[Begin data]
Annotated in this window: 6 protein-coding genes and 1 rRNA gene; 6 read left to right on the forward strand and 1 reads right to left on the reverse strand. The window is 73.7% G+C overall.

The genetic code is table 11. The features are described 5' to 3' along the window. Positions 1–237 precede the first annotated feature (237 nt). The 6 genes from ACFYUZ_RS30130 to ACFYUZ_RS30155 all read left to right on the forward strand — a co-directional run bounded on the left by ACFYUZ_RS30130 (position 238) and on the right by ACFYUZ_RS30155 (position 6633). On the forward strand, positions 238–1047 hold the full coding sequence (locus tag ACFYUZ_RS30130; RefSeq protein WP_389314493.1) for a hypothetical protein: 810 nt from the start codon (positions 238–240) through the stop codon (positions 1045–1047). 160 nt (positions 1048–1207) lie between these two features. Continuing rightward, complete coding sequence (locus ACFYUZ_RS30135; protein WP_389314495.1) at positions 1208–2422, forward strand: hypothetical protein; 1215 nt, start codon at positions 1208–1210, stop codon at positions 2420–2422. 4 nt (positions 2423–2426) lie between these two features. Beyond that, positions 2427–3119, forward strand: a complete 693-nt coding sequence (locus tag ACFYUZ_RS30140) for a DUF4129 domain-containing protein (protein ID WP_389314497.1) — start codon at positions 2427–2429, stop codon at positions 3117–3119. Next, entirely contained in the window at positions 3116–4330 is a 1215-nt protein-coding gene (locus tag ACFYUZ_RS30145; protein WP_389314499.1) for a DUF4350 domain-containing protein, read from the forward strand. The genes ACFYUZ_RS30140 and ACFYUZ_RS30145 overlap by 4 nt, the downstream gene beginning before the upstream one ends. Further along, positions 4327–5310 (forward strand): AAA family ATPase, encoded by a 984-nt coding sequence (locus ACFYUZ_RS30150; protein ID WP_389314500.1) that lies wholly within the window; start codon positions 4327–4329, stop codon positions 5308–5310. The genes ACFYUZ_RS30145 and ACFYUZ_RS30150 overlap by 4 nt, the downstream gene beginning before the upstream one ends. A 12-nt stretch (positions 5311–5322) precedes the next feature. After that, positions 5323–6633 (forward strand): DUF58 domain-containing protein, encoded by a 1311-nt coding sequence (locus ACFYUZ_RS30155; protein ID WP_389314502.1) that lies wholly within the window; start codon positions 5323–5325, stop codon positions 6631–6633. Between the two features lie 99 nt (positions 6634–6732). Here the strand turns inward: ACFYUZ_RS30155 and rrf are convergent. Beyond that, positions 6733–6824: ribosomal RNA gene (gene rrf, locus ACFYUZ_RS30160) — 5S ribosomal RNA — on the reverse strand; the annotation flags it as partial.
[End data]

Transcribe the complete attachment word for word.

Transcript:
Annotated in this window: 6 protein-coding genes and 1 rRNA gene; 6 read left to right on the forward strand and 1 reads right to left on the reverse strand. The window is 73.7% G+C overall.

The genetic code is table 11. The features are described 5' to 3' along the window. Positions 1–237 precede the first annotated feature (237 nt). The 6 genes from ACFYUZ_RS30130 to ACFYUZ_RS30155 all read left to right on the forward strand — a co-directional run bounded on the left by ACFYUZ_RS30130 (position 238) and on the right by ACFYUZ_RS30155 (position 6633). On the forward strand, positions 238–1047 hold the full coding sequence (locus tag ACFYUZ_RS30130; RefSeq protein WP_389314493.1) for a hypothetical protein: 810 nt from the start codon (positions 238–240) through the stop codon (positions 1045–1047). 160 nt (positions 1048–1207) lie between these two features. Continuing rightward, complete coding sequence (locus ACFYUZ_RS30135; protein WP_389314495.1) at positions 1208–2422, forward strand: hypothetical protein; 1215 nt, start codon at positions 1208–1210, stop codon at positions 2420–2422. 4 nt (positions 2423–2426) lie between these two features. Beyond that, positions 2427–3119, forward strand: a complete 693-nt coding sequence (locus tag ACFYUZ_RS30140) for a DUF4129 domain-containing protein (protein ID WP_389314497.1) — start codon at positions 2427–2429, stop codon at positions 3117–3119. Next, entirely contained in the window at positions 3116–4330 is a 1215-nt protein-coding gene (locus tag ACFYUZ_RS30145; protein WP_389314499.1) for a DUF4350 domain-containing protein, read from the forward strand. The genes ACFYUZ_RS30140 and ACFYUZ_RS30145 overlap by 4 nt, the downstream gene beginning before the upstream one ends. Further along, positions 4327–5310 (forward strand): AAA family ATPase, encoded by a 984-nt coding sequence (locus ACFYUZ_RS30150; protein ID WP_389314500.1) that lies wholly within the window; start codon positions 4327–4329, stop codon positions 5308–5310. The genes ACFYUZ_RS30145 and ACFYUZ_RS30150 overlap by 4 nt, the downstream gene beginning before the upstream one ends. A 12-nt stretch (positions 5311–5322) precedes the next feature. After that, positions 5323–6633 (forward strand): DUF58 domain-containing protein, encoded by a 1311-nt coding sequence (locus ACFYUZ_RS30155; protein ID WP_389314502.1) that lies wholly within the window; start codon positions 5323–5325, stop codon positions 6631–6633. Between the two features lie 99 nt (positions 6634–6732). Here the strand turns inward: ACFYUZ_RS30155 and rrf are convergent. Beyond that, positions 6733–6824: ribosomal RNA gene (gene rrf, locus ACFYUZ_RS30160) — 5S ribosomal RNA — on the reverse strand; the annotation flags it as partial.